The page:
Drivers slipped, slopped and slid across icy, slick roadways Friday night, causing dozens of accidents that knocked down utility poles and power lines, overturned cars, closed some roads and sent several injured drivers to area hospitals, according to Allegheny County officials.
In a storm that swept across the Great Lakes and stalled over southwestern Pennsylvania, rain turned to sleet, freezing rain and then to snow in the mid-afternoon — just as many local drivers tried to beat an early retreat from the office. With PennDOT crews out in full force for the duration of the storm, most highways and secondary roads were merely wet with a few slushy spots by late evening.
Transportation officials warned early morning drivers to look out for black ice, however.
“Motorists need to be aware there are some slick conditions out there and use caution when driving,” especially on the bridges, overpasses and ramps that tend to freeze first, said PennDOT spokesman Steve Cowan Friday night. “Motorists need to obviously take caution when driving, but our crews will be out round the clock until the end of the storm.”
Meteorologist Brad Rehak of the National Weather Service in Moon said the storm pushed off to the east overnight, leaving the area with a mostly cloudy day and a high of 28 today, a low of 15 tonight, and the possibility of snow changing to sleet by Sunday evening, with a high of 32 and little chance of additional shoveling.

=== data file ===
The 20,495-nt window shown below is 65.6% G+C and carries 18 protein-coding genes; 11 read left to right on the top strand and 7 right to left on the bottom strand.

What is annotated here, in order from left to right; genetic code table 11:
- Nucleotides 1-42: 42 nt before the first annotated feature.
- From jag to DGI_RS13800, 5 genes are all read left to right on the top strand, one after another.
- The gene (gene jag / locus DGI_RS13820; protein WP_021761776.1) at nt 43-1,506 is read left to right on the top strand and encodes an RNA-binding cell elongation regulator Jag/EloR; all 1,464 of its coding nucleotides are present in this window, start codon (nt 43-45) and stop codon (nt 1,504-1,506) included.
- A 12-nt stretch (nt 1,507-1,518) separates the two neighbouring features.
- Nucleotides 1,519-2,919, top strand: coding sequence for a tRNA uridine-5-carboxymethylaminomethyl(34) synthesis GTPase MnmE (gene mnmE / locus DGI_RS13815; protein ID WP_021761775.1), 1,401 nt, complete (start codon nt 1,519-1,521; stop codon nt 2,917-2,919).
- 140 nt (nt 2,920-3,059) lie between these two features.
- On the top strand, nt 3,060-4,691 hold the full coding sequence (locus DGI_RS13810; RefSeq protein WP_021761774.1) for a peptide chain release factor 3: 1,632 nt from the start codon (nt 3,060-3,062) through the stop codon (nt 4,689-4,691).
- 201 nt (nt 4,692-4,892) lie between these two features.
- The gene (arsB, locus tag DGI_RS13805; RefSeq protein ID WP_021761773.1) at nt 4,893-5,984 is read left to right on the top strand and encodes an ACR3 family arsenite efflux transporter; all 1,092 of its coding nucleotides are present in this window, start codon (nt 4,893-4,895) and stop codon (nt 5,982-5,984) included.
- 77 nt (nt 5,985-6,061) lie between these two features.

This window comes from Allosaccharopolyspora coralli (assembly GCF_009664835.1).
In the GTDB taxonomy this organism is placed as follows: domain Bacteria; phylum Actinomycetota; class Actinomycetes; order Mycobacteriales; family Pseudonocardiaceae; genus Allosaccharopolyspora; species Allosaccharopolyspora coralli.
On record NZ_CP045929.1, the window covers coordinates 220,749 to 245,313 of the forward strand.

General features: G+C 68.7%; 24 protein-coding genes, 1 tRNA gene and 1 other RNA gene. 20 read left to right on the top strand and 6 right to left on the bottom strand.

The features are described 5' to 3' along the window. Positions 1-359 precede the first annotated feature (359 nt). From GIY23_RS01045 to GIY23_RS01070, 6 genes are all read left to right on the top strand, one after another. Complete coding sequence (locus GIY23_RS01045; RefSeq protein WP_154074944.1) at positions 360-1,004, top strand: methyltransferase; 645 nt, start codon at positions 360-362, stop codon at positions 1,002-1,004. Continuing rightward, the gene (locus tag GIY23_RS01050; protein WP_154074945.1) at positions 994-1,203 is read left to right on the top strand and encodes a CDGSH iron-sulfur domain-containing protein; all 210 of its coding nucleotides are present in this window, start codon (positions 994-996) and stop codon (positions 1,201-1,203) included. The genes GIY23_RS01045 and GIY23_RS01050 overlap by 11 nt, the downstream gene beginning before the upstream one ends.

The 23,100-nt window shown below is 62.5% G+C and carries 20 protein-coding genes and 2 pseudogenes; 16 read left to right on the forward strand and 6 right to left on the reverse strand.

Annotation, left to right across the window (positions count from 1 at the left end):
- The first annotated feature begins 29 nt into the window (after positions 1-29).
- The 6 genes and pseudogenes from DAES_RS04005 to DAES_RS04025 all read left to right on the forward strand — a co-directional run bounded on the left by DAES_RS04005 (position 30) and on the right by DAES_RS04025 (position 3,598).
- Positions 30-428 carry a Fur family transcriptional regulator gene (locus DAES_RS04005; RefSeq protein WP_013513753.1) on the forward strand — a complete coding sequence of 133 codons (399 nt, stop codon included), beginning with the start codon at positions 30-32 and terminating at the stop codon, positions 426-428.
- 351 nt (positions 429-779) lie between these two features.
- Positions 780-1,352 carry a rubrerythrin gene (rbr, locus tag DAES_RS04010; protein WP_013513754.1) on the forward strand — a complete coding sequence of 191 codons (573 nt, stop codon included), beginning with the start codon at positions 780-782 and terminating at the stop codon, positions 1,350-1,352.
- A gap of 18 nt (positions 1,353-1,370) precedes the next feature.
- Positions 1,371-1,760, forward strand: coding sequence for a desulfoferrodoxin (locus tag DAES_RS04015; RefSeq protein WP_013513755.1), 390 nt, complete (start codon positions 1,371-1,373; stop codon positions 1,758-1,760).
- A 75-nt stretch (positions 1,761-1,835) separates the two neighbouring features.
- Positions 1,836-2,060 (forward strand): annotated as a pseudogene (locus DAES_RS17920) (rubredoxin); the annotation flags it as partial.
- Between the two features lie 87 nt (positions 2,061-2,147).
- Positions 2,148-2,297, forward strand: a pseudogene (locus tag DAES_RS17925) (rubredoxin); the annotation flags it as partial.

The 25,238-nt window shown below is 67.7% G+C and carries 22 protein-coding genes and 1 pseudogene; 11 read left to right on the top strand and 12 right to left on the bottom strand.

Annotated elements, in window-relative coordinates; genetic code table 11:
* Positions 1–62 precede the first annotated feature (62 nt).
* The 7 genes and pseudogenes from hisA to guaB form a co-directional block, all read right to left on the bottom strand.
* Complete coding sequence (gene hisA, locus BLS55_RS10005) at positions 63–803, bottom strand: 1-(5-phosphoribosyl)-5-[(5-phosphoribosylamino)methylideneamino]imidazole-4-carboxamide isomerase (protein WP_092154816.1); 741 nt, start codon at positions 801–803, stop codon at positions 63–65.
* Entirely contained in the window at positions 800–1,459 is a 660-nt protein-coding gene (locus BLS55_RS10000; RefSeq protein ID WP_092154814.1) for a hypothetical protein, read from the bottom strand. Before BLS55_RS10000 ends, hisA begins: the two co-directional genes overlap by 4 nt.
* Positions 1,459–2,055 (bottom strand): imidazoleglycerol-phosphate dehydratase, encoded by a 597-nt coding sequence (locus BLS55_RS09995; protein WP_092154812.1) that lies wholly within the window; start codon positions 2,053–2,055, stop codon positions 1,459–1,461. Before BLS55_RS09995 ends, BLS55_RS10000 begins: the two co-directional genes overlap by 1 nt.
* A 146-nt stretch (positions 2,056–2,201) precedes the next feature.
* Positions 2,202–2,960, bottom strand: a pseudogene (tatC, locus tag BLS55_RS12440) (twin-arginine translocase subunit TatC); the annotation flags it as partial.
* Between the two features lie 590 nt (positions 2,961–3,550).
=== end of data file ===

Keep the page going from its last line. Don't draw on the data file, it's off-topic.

“Right now it looks like the system is going to be light,” Mr. Rehak said. “We’re not calling for any accumulation.”
Even without much accumulation, the wintry mix caused roadway chaos across Allegheny County for several hours Friday night, with several dozen drivers crashing into houses, roadway barriers, walls, ditches and other vehicles, according to county officials.
In all, nearly 30 car accidents were reported between 4 p.m. and 10 p.m.
At least four cars flipped over, temporarily trapping their drivers and injuring several people badly enough for them to be sent to local hospitals, according to county police who could not specify how many people were injured or which accidents they were involved in.
Several utility poles were knocked down by sliding cars, ripping down live electric lines in several cases. One such accident closed streets in Reserve around Allen Drive and Mount Troy Road, while Becks Run Road was closed because of icy conditions and the 1400 block of North State Street in Clairton was closed temporarily because of a vehicle that rolled over.
After focusing on primary roads during the storm, Pittsburgh public works director Rob Kaczorowski said city crews will focus on secondary routes this morning.
"Most of our equipment will be in there touching those up," he said Friday night. "If the snow holds up like they say it will, it will give us a chance to catch up and we'll be in pretty good shape by [this] morning."
A winter weather advisory was in effect all day for Western Pennsylvania, including areas east of Pittsburgh that were not previously included. The original forecast called for 2 to 5 inches of accumulation, but was later revised to 4 to 6 inches because the storm tracked farther south than previously expected.
Around the region, some employees headed into afternoon rush hour a little earlier than usual, hoping to beat the freeze, and stoked traffic as a result.
In at least one case, they left early at the urging of their employer. Bishop David Zubik of the Catholic Diocese of Pittsburgh took over the building-wide intercom at the diocese’s Downtown headquarters at around 3:45 p.m. and urged staff members to leave as soon as possible for safety reasons, according to a spokesperson for the diocese. He led a brief prayer for safe travel.
Lexi Belculfine contributed. First Published December 6, 2013 7:17 AM